When I was little I always wanted to be part of a cult.
The lure of secret handshakes, hidden lairs and, most importantly, a raffish outfit (always with a cape) was too much for any boy to resist.
But now I’ve got older I’ve realised that the cult life is really not for me.
All those expeditions, all those membership fees, the monthly newsletters – all require structure (yawn) and a great deal of administration (double yawn).
And as much as I like Little John and Max the Invincible, they’re not to be trusted around money.
So, inevitably, my cult dreams were down in their infancy, not because of a lack of imagination but because I couldn’t be hacked to run it.
See everyone knows it’s lonely at the top.
No matter what the industry, quite often the only solace comes from friends, family and staring at an empty glass on a Friday evening.
But imagine if your job had no security and you were judged not by colleagues surrounding you on a daily basis but thousands who have never even met you.
Such is the reality of politics.
At least in business there is a safety net.
Once you get a job it’s pretty difficult to lose it.
If you get promoted there’s virtually no way you can then get sent down the tree.
And if you’re over the hill or deemed surplus to requirements, at least there will be redundancy payments on offer.
But in politics there’s none of that – no career development course, no cuddly HR team and definitely no end of year bonus.
The role is simply defined – put yourself forward to stand, hope that a few people agree with your views or your party name, and then take up office.
That is until said people decide they no longer agree with you, the party decides they need a younger, fresher you, or if you’re lucky, you step down on your own terms.
There is no guidance on what the job entails – it’s like Britain’s Got Talent where those brave enough are crudely judged by the masses in a matter of seconds.
Given the perilous nature of the job, it’s no wonder that those interested flock to the safety of a cult.
Only we don’t call them cults, we call them political parties.
Given the general feeling towards our elected members, quite why we insist on being quite so couth in terminology is surprising.
But just like my episode with Little John and Max the Invincible, there are a heap of problems that come with being in a cult.
Most notably, that your fate rests on other people’s shoulders – most of whom nobody in the outside world knows.
See, locally the toll of this cultish political outlook is evident in all three political parties.
The Conservatives in Brighton and Hove have been split for a long time with those on the east of the city not seeing eye to eye with those in the west.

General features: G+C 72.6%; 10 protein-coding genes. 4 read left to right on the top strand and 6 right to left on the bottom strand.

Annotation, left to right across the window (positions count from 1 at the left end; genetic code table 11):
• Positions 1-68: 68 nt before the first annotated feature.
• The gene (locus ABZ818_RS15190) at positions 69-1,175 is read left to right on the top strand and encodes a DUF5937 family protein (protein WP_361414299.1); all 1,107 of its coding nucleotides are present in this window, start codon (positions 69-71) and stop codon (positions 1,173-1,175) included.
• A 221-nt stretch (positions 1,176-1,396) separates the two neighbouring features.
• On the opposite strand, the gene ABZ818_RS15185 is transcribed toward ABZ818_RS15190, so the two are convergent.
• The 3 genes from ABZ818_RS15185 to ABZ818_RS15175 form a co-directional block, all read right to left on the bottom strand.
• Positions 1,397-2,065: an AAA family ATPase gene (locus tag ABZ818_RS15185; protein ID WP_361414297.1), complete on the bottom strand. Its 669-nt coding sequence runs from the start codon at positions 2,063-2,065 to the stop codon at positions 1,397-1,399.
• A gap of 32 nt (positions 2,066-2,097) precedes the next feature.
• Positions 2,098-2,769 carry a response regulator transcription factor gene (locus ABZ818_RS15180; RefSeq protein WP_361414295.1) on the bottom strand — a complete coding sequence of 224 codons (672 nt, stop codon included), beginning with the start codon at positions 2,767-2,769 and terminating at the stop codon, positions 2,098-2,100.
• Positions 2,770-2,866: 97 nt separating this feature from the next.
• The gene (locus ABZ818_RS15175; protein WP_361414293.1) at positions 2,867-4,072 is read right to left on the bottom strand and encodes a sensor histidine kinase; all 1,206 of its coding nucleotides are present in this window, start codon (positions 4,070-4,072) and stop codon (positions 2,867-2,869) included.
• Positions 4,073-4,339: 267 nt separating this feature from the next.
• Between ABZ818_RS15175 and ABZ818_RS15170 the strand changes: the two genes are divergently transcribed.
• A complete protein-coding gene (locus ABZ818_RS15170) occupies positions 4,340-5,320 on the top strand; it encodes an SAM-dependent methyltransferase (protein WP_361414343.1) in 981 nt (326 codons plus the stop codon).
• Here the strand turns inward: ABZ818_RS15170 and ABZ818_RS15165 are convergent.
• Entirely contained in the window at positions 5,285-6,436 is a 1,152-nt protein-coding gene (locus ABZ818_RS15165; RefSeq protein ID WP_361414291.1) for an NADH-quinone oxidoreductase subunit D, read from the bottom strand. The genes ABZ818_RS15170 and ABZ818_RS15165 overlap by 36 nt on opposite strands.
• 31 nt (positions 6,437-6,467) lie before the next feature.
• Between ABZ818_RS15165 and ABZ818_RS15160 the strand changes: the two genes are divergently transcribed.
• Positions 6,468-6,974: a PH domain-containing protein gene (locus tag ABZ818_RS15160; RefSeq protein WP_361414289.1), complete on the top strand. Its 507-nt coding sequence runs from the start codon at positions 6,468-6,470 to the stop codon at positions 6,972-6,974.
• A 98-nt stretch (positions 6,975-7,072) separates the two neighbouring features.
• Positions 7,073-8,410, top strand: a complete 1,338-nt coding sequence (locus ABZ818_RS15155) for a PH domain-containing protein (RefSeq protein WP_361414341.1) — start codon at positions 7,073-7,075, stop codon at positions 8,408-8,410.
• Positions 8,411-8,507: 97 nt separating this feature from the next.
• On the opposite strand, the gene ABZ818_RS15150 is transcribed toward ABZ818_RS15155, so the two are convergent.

Throw in the pressures of Ukip growing their power base and an increasing feeling that they cannot win the council or keep two MP seats, the Tories are finding motivation hard to come by.
The same cannot be said for the other two major parties in the city.
Ever since they were virtually wiped out by the Green machine at the last local elections, Labour has been going through a programme of “deep self-analysis”.
Basically, that means “we’ve got to change”.
As a result, a few feathers have been ruffled – most notably in Mouslecoomb and Bevendean where an investigation is underway over the selection of the local election candidates.
A lot has been said on this subject, but it seems the cracks are still there, signifying that not everyone in the grassroots of the party is supportive of those in charge – particularly if it means their democratic voices are withdrawn.
Then there is the situation in the Green Party.
What was once mangoes vs watermelons has now become an entire fruit salad.
A party which once was united around a winning feeling and an extremely popular leader is now appearing to crumble.
Members on all spheres of the party have expressed their deep-dissatisfaction with how things are run internally.
And only last week even Caroline Lucas, the party’s only MP, came under criticism from some Green members over how much money was used on the her election campaign in 2010.
It was alleged the campaign was propped up by central party funds and not declared locally.
But in reality, what was claimed was rather weak and will probably be overlooked by any investigating body.
What it does do is create uncertainty and show that where previously the Green foot soldiers were united behind their leader, now they are more dissenting.
Given that all three parties locally are on rocky footing, next year’s double-whammy elections will certainly be interesting.
At least everyone is on an even footing.
But the cultish displays only underline why many decide they don’t want to get involved in mainstream politics.
With friends like these, why do you need enemies?